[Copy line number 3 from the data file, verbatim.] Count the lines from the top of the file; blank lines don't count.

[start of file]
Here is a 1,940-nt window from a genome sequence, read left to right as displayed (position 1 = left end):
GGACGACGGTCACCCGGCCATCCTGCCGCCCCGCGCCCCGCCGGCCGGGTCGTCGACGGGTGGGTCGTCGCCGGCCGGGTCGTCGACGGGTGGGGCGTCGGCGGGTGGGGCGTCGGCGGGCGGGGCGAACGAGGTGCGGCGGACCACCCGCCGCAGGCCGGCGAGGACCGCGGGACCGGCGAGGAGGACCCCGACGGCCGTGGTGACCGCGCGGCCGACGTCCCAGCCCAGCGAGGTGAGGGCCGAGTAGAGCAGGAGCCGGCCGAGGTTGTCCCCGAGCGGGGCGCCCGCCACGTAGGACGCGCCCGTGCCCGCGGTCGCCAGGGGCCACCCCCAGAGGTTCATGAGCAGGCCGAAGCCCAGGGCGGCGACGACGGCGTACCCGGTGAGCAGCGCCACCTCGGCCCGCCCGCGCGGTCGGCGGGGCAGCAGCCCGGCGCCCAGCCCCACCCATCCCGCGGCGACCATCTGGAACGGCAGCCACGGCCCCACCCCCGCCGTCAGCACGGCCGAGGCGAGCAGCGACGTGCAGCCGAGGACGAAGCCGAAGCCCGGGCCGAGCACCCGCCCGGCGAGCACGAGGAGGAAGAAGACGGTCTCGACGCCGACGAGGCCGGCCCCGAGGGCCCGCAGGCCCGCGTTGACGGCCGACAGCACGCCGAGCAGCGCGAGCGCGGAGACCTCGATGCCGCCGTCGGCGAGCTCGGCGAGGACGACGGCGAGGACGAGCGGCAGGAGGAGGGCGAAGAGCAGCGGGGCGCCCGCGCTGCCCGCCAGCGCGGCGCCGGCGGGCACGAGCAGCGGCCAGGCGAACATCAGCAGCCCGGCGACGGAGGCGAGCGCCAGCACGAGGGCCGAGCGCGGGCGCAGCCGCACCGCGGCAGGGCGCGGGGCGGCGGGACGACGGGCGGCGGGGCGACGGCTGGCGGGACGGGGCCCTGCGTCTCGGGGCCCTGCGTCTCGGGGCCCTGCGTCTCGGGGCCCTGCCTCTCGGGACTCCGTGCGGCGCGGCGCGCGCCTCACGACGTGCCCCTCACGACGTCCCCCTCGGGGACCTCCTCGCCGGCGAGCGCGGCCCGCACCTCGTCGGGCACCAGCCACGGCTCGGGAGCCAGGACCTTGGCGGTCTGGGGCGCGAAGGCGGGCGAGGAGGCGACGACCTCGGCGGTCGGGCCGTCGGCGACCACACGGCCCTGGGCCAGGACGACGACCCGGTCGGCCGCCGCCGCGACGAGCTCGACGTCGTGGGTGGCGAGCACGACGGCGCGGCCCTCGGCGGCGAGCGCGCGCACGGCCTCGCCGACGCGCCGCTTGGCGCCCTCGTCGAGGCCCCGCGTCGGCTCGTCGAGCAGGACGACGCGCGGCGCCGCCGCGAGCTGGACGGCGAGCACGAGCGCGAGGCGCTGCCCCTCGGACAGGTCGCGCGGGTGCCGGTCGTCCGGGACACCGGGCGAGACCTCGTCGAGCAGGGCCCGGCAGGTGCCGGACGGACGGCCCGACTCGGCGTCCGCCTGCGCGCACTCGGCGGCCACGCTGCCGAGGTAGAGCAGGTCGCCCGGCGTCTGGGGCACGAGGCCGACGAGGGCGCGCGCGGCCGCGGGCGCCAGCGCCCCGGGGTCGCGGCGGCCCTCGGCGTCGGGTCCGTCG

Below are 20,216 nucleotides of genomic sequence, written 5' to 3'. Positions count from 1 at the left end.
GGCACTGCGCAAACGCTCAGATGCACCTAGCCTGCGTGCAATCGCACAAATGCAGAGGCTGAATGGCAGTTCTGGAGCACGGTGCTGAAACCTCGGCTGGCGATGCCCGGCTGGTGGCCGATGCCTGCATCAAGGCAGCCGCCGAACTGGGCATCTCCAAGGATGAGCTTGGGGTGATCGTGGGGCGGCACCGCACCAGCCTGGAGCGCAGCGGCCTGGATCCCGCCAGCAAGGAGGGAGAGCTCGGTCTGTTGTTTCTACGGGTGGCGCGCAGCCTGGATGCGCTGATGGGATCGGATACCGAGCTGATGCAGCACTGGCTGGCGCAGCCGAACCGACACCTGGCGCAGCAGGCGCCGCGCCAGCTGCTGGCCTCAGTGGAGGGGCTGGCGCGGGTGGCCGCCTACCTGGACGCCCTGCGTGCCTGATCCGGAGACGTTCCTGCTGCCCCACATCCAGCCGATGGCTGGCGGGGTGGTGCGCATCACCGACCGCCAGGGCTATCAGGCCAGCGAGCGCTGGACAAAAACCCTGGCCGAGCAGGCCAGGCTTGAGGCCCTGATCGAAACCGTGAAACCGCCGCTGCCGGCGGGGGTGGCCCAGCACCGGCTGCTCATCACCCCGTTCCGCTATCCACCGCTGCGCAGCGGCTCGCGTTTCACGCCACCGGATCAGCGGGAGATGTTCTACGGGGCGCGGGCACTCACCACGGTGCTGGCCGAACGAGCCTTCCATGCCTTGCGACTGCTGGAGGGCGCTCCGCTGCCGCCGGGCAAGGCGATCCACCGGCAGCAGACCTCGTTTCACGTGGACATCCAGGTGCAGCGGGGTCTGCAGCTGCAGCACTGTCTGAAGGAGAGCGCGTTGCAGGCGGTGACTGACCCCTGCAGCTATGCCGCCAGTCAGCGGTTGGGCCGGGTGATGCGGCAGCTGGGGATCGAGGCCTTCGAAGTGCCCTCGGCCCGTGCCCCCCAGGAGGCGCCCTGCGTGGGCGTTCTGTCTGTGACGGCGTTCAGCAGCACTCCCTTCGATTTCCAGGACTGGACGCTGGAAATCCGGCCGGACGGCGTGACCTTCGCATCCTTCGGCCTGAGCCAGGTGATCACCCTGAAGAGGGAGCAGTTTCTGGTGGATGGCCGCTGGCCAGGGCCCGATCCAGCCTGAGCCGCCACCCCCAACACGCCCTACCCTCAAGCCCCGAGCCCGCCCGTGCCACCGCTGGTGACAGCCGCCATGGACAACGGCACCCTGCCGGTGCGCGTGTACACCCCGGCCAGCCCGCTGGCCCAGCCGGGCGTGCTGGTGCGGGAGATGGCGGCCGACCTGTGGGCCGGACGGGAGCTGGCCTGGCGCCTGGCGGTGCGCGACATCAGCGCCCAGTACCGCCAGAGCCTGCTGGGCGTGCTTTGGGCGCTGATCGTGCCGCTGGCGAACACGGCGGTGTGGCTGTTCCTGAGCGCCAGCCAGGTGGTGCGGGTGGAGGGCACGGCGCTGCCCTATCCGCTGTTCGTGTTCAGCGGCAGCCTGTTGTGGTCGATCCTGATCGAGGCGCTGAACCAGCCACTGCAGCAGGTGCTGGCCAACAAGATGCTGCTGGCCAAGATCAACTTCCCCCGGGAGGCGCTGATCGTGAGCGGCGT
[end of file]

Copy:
Below are 20,216 nucleotides of genomic sequence, written 5' to 3'. Positions count from 1 at the left end.